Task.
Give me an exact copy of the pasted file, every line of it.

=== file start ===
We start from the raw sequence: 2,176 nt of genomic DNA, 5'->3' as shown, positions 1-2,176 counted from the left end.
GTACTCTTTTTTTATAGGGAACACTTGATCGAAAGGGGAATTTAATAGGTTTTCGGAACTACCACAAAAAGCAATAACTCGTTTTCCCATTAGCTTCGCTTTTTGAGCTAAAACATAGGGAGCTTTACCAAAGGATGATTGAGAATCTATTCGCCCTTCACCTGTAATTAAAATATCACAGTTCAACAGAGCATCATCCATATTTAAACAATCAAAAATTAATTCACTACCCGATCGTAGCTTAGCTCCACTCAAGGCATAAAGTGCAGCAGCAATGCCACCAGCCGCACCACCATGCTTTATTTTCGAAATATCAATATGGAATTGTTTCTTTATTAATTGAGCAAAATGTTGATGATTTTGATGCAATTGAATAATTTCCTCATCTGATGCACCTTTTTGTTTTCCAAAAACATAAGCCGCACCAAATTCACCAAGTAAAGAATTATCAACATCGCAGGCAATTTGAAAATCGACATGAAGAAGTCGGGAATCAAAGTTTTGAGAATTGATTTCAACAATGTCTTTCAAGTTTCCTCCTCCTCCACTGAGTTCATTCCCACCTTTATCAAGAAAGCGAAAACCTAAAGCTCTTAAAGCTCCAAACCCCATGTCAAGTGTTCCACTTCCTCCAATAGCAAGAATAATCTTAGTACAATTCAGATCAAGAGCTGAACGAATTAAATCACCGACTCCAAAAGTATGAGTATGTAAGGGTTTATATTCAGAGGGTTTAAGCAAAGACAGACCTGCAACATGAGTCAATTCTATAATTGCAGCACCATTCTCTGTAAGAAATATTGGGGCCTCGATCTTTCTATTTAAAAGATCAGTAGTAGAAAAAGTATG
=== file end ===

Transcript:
We start from the raw sequence: 2,176 nt of genomic DNA, 5'->3' as shown, positions 1-2,176 counted from the left end.
GTACTCTTTTTTTATAGGGAACACTTGATCGAAAGGGGAATTTAATAGGTTTTCGGAACTACCACAAAAAGCAATAACTCGTTTTCCCATTAGCTTCGCTTTTTGAGCTAAAACATAGGGAGCTTTACCAAAGGATGATTGAGAATCTATTCGCCCTTCACCTGTAATTAAAATATCACAGTTCAACAGAGCATCATCCATATTTAAACAATCAAAAATTAATTCACTACCCGATCGTAGCTTAGCTCCACTCAAGGCATAAAGTGCAGCAGCAATGCCACCAGCCGCACCACCATGCTTTATTTTCGAAATATCAATATGGAATTGTTTCTTTATTAATTGAGCAAAATGTTGATGATTTTGATGCAATTGAATAATTTCCTCATCTGATGCACCTTTTTGTTTTCCAAAAACATAAGCCGCACCAAATTCACCAAGTAAAGAATTATCAACATCGCAGGCAATTTGAAAATCGACATGAAGAAGTCGGGAATCAAAGTTTTGAGAATTGATTTCAACAATGTCTTTCAAGTTTCCTCCTCCTCCACTGAGTTCATTCCCACCTTTATCAAGAAAGCGAAAACCTAAAGCTCTTAAAGCTCCAAACCCCATGTCAAGTGTTCCACTTCCTCCAATAGCAAGAATAATCTTAGTACAATTCAGATCAAGAGCTGAACGAATTAAATCACCGACTCCAAAAGTATGAGTATGTAAGGGTTTATATTCAGAGGGTTTAAGCAAAGACAGACCTGCAACATGAGTCAATTCTATAATTGCAGCACCATTCTCTGTAAGAAATATTGGGGCCTCGATCTTTCTATTTAAAAGATCAGTAGTAGAAAAAGTATG